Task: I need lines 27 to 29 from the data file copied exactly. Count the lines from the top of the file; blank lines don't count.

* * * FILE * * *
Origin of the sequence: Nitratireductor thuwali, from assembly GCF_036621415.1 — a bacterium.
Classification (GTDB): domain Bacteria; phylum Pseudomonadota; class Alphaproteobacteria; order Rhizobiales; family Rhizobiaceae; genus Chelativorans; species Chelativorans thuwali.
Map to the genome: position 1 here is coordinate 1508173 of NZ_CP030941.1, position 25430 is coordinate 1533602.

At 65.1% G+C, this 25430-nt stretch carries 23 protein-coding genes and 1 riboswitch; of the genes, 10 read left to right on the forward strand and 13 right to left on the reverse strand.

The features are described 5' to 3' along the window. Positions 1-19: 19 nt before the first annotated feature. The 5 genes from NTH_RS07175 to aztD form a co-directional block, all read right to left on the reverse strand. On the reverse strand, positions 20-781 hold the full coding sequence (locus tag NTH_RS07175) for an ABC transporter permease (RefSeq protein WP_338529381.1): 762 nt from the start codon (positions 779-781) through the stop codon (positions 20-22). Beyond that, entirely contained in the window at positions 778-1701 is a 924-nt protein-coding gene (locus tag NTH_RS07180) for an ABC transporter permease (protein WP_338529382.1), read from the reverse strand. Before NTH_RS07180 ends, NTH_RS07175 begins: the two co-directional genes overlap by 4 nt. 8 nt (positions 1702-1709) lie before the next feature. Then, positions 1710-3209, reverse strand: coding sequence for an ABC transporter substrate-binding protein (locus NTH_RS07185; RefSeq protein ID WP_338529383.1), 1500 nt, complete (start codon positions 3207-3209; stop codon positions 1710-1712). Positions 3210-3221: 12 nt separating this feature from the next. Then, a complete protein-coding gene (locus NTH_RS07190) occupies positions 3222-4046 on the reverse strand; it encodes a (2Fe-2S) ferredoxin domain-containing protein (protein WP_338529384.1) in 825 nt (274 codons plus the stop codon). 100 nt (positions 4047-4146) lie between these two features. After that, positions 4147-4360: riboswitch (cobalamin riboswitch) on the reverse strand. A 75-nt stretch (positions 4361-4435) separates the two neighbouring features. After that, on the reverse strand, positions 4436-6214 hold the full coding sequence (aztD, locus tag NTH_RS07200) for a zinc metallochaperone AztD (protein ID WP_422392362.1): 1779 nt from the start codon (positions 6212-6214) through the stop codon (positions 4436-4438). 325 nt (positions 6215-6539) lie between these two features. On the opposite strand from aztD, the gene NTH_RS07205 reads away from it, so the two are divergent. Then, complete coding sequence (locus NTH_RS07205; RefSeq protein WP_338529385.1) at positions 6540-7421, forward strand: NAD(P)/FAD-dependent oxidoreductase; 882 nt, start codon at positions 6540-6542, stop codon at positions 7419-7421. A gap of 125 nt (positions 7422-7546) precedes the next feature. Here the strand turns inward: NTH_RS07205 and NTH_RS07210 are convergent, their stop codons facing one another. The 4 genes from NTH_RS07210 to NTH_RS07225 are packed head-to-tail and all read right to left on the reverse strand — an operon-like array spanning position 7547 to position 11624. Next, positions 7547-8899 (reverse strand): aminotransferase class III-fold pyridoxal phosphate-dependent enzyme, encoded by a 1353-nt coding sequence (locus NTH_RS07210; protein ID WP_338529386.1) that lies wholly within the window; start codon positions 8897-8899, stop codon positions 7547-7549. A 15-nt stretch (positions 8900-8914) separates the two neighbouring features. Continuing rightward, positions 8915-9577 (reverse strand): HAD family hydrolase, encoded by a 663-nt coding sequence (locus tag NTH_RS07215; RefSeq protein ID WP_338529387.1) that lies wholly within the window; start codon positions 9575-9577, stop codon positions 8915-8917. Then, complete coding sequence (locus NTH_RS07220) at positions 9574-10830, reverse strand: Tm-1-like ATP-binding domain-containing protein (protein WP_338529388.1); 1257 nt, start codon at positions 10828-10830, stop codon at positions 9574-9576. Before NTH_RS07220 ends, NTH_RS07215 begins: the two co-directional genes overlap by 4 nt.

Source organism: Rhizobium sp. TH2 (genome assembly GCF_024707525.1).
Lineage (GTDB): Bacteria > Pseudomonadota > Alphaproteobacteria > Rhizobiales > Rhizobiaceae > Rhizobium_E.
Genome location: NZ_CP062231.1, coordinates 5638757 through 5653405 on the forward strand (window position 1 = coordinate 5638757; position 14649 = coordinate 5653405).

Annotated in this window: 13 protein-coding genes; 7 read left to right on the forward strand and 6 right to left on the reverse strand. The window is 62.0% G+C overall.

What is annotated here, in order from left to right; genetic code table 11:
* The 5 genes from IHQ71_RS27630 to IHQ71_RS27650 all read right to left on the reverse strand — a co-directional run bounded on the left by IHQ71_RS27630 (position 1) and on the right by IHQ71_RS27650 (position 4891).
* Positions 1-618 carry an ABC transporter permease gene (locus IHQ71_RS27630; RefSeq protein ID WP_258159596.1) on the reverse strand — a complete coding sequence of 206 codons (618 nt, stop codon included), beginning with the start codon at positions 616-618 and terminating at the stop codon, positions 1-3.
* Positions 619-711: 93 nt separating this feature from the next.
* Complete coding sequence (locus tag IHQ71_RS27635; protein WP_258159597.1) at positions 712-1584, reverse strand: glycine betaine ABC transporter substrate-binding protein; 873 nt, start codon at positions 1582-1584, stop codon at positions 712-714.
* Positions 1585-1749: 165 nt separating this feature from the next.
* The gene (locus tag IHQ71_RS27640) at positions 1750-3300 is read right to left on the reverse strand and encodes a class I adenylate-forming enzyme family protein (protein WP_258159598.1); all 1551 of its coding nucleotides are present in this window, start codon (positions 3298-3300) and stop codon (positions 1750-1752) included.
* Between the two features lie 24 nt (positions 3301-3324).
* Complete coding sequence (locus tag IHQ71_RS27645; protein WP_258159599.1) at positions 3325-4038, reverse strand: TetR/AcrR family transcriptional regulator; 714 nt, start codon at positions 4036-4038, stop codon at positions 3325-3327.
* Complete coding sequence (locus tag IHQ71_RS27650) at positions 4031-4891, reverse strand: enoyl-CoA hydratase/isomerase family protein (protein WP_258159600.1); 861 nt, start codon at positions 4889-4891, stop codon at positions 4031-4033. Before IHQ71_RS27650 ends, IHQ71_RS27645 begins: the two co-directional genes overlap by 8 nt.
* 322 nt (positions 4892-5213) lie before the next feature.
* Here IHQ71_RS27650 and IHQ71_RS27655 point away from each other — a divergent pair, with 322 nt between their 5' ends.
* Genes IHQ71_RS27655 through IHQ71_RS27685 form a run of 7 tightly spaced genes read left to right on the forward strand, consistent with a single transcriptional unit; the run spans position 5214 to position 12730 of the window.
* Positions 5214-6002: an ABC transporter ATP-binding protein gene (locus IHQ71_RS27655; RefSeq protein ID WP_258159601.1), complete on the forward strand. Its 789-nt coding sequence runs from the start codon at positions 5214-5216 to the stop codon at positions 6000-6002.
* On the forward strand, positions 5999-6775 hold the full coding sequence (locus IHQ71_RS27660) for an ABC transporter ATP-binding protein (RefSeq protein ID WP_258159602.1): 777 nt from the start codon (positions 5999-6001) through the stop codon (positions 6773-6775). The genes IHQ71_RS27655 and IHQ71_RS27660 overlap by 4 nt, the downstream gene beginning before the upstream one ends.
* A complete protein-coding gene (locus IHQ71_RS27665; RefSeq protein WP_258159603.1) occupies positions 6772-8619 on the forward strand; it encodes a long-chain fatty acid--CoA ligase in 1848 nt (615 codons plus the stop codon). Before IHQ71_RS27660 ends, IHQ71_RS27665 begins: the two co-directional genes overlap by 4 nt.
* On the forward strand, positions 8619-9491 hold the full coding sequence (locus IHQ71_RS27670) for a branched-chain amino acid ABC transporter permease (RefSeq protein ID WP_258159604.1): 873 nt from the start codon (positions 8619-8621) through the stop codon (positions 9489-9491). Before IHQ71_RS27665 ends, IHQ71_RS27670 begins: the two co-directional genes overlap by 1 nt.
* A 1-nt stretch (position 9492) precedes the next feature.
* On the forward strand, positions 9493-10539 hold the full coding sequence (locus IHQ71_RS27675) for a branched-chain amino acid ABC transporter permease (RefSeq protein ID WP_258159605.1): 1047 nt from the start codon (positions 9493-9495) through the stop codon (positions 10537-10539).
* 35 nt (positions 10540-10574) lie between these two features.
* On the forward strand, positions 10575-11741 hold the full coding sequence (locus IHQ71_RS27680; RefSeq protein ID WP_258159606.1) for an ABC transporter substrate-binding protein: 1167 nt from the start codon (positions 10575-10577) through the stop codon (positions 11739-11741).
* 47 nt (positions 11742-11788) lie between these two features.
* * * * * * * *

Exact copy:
* A 1-nt stretch (position 9492) precedes the next feature.
* On the forward strand, positions 9493-10539 hold the full coding sequence (locus IHQ71_RS27675) for a branched-chain amino acid ABC transporter permease (RefSeq protein ID WP_258159605.1): 1047 nt from the start codon (positions 9493-9495) through the stop codon (positions 10537-10539).
* 35 nt (positions 10540-10574) lie between these two features.